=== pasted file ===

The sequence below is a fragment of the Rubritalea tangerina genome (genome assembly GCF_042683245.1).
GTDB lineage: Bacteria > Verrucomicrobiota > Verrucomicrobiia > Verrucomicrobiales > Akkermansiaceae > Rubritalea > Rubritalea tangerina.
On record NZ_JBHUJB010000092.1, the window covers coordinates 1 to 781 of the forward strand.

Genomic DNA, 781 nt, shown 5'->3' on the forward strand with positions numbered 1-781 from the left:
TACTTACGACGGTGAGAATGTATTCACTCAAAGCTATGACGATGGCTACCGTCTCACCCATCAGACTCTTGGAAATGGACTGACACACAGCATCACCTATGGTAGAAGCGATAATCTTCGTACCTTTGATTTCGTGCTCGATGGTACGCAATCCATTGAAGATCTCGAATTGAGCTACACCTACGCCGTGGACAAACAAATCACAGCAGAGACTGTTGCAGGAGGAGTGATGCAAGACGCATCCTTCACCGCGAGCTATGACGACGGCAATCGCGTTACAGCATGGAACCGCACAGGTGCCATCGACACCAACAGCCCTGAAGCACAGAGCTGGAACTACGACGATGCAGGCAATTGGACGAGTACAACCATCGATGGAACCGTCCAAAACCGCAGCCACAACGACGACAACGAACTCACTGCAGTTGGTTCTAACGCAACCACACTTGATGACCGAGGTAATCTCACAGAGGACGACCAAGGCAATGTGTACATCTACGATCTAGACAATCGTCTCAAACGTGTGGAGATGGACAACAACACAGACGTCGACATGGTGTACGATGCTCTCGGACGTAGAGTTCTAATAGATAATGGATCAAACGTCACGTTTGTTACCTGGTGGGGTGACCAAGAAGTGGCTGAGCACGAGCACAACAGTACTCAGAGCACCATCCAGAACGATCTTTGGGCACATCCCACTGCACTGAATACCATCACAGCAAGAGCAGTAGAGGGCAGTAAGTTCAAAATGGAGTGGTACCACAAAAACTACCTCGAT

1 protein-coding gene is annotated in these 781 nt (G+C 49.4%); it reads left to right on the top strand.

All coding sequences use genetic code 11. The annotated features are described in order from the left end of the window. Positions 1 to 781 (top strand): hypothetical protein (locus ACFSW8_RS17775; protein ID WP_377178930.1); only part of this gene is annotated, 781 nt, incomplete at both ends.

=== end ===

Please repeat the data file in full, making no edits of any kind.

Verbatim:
The sequence below is a fragment of the Rubritalea tangerina genome (genome assembly GCF_042683245.1).
GTDB lineage: Bacteria > Verrucomicrobiota > Verrucomicrobiia > Verrucomicrobiales > Akkermansiaceae > Rubritalea > Rubritalea tangerina.
On record NZ_JBHUJB010000092.1, the window covers coordinates 1 to 781 of the forward strand.

Genomic DNA, 781 nt, shown 5'->3' on the forward strand with positions numbered 1-781 from the left:
TACTTACGACGGTGAGAATGTATTCACTCAAAGCTATGACGATGGCTACCGTCTCACCCATCAGACTCTTGGAAATGGACTGACACACAGCATCACCTATGGTAGAAGCGATAATCTTCGTACCTTTGATTTCGTGCTCGATGGTACGCAATCCATTGAAGATCTCGAATTGAGCTACACCTACGCCGTGGACAAACAAATCACAGCAGAGACTGTTGCAGGAGGAGTGATGCAAGACGCATCCTTCACCGCGAGCTATGACGACGGCAATCGCGTTACAGCATGGAACCGCACAGGTGCCATCGACACCAACAGCCCTGAAGCACAGAGCTGGAACTACGACGATGCAGGCAATTGGACGAGTACAACCATCGATGGAACCGTCCAAAACCGCAGCCACAACGACGACAACGAACTCACTGCAGTTGGTTCTAACGCAACCACACTTGATGACCGAGGTAATCTCACAGAGGACGACCAAGGCAATGTGTACATCTACGATCTAGACAATCGTCTCAAACGTGTGGAGATGGACAACAACACAGACGTCGACATGGTGTACGATGCTCTCGGACGTAGAGTTCTAATAGATAATGGATCAAACGTCACGTTTGTTACCTGGTGGGGTGACCAAGAAGTGGCTGAGCACGAGCACAACAGTACTCAGAGCACCATCCAGAACGATCTTTGGGCACATCCCACTGCACTGAATACCATCACAGCAAGAGCAGTAGAGGGCAGTAAGTTCAAAATGGAGTGGTACCACAAAAACTACCTCGAT

1 protein-coding gene is annotated in these 781 nt (G+C 49.4%); it reads left to right on the top strand.

All coding sequences use genetic code 11. The annotated features are described in order from the left end of the window. Positions 1 to 781 (top strand): hypothetical protein (locus ACFSW8_RS17775; protein ID WP_377178930.1); only part of this gene is annotated, 781 nt, incomplete at both ends.